Washington state earlier released a web form on Monday to speed up the process of reporting businesses violating that state’s stay home order.
“You know the old expression about snitches, well, in this case, snitches get rewards. We want to thank you for turning folks in and making sure we are all safe,” Garcetti said. — Kif Leswing
8:50 am: Japan’s large manufacturers are pessimistic about business conditions
The Bank of Japan’s “Tankan” survey showed Japanese manufacturers are pessimistic about business conditions in the country.
The closely-watched sentiment index among large manufacturers fell to negative 8 in the three months that ended on March 31 from zero in the October-December quarter; a negative reading implies most of them see business conditions to be unfavorable.
It underscored the challenges Prime Minister Shinzo Abe faces as he attempts to navigate Japan’s economy through the global impact of the coronavirus pandemic. Sentiment also worsened among medium and small manufacturing companies as well as the non-manufacturing firms.
Snow falls as people wearing face masks walk through the Asakusa district on March 29, 2020 in Tokyo, Japan.
Tomohiro Ohsumi | Getty Images
The indexes are calculated by subtracting the percentage of businesses which said they find conditions unfavorable from those that said they find it favorable. The survey is often an indicator of Japan’s economic health and factors into the central bank’s considerations for monetary policy implementation. — Saheli Roy Choudhury
7:46 am: Korean Air reportedly to suspend flights to Washington DC
Korean Air will suspend flights to Washington D.C. starting April 13 through to the end of May, Reuters reported.
The airline cited the coronavirus as a reason and a spokesperson said passenger demand for air travel to the U.S. fell sharply due to the rapid spread of the virus there, Reuters said.
Korean Air has already suspended or reduced routes between Incheon and a number of U.S. cities including Los Angeles, New York, and Seattle. — Saheli Roy Choudhury
7:39 am: Global coronavirus death toll over 42,000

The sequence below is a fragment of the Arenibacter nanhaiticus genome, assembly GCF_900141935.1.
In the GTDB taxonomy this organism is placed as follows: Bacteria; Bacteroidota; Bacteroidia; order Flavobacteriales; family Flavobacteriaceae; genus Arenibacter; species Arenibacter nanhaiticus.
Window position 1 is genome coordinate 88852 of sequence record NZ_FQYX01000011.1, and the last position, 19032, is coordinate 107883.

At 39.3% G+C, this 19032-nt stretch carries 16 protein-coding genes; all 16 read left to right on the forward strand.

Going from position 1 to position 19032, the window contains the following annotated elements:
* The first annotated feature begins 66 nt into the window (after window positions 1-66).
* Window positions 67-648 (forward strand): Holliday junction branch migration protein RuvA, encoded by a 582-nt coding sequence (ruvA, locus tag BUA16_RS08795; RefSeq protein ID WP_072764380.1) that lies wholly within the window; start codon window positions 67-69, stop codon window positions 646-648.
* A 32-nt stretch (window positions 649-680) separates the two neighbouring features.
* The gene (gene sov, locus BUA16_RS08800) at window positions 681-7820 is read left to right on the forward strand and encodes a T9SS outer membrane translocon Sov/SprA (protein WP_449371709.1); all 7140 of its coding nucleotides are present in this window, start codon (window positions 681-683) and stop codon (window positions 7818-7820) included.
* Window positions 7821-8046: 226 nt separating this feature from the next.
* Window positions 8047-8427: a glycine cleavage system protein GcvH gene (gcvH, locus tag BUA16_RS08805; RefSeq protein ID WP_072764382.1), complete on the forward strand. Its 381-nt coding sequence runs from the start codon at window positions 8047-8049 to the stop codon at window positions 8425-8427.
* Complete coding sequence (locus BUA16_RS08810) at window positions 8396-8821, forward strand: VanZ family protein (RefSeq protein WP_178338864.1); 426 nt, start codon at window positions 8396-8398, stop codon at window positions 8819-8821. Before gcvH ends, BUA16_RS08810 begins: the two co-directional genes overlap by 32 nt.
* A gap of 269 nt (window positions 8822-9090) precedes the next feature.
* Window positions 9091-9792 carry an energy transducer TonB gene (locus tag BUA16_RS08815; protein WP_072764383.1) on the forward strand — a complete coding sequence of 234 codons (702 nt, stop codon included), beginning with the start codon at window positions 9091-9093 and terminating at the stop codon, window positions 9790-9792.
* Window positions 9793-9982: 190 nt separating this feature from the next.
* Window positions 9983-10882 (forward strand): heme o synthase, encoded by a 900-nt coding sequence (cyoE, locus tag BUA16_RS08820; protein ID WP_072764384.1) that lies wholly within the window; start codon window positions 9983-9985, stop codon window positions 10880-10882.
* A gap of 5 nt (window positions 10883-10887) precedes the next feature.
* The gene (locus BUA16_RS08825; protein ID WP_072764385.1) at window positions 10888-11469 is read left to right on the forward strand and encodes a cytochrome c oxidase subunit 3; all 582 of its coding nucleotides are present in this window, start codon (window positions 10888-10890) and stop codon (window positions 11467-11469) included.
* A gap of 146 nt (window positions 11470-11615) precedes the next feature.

The fast-spreading coronavirus, which causes the disease COVID-19, has killed at least 42,081 people around the world since it was first reported in China’s Hubei province late last year, according to data compiled by Johns Hopkins University.
Most of the deaths occurred in Europe: 12,428 people have died in Italy, 8,464 in Spain and 3,523 in France. China has recorded 3,309 deaths to-date, though some have raised questions about the accuracy of the reported numbers there.
There are at least 856,955 cases of infection worldwide, with more than 187,919 infected in the United States alone. About 177,917 people have recovered from the disease, most of them in China, followed by Spain, Germany, Italy, and Iran. — Saheli Roy Choudhury
All times below are in Eastern time.
6:51 pm: Senators push Mnuchin to guarantee oversight of $500 billion bailout fund
Leading Democratic senators called on Treasury Secretary Steven Mnuchin to ensure proper oversight of a $500 billion fund aimed at helping companies hit by the coronavirus’ economic fallout.
The fund, which was established as part of a more than $2 trillion stimulus bill President Donald Trump signed into law last week, became a point of contention for Democrats who worried that earlier versions of the bill gave Mnuchin too much discretion over how the funds are dispersed. After tense negotiations, Republicans and Mnuchin agreed to add an inspector general to oversee that fund, as well as a congressional committee.
But Trump on Friday questioned the authority of the inspector general. According to a signing statement he released alongside the bill, he declared his belief that the inspector general needs his permission before letting Congress know whether Mnuchin or Treasury block efforts to glean information. — Lauren Hirsch
5:56 pm: White House predicts 100,000 to 240,000 will die in US from coronavirus
President Donald Trump prepared Americans for a coming surge in coronavirus cases, calling COVID-19 a plague and saying the U.S. is facing a “very, very painful two weeks.”
“This is going to be a rough two-week period,” Trump said at a White House press conference. White House officials are projecting between 100,000 and 240,000 deaths in the U.S. with fatalities peaking over the next two weeks. “When you look at night, the kind of death that has been caused by this invisible enemy, it’s incredible.” — Berkeley Lovelace Jr.
5:36 pm: CDC says diabetes, lung disease, heart disease and smoking may increase risk of severe coronavirus illness
People with diabetes, chronic lung disease, heart disease or those who smoke may be at increased risk of developing severe complications if they get infected with the coronavirus, the Centers for Disease Control and Prevention said Tuesday.
In its first report looking at underlying health conditions that could make COVID-19 worse, the CDC analyzed data from confirmed cases in all 50 states and four U.S. territories between Feb. 12 and March 28. The agency examined 7,162 cases where data was available on underlying health conditions or other potential risk factors. Confirmed cases among people repatriated to the United States from Wuhan, China, where the virus emerged, and the Diamond Princess cruise ship were excluded, the agency said. — Berkeley Lovelace Jr.
Read CNBC’s coverage from the U.S. overnight: Coronavirus expected to cripple US auto sales, New York cases jump to over 75,000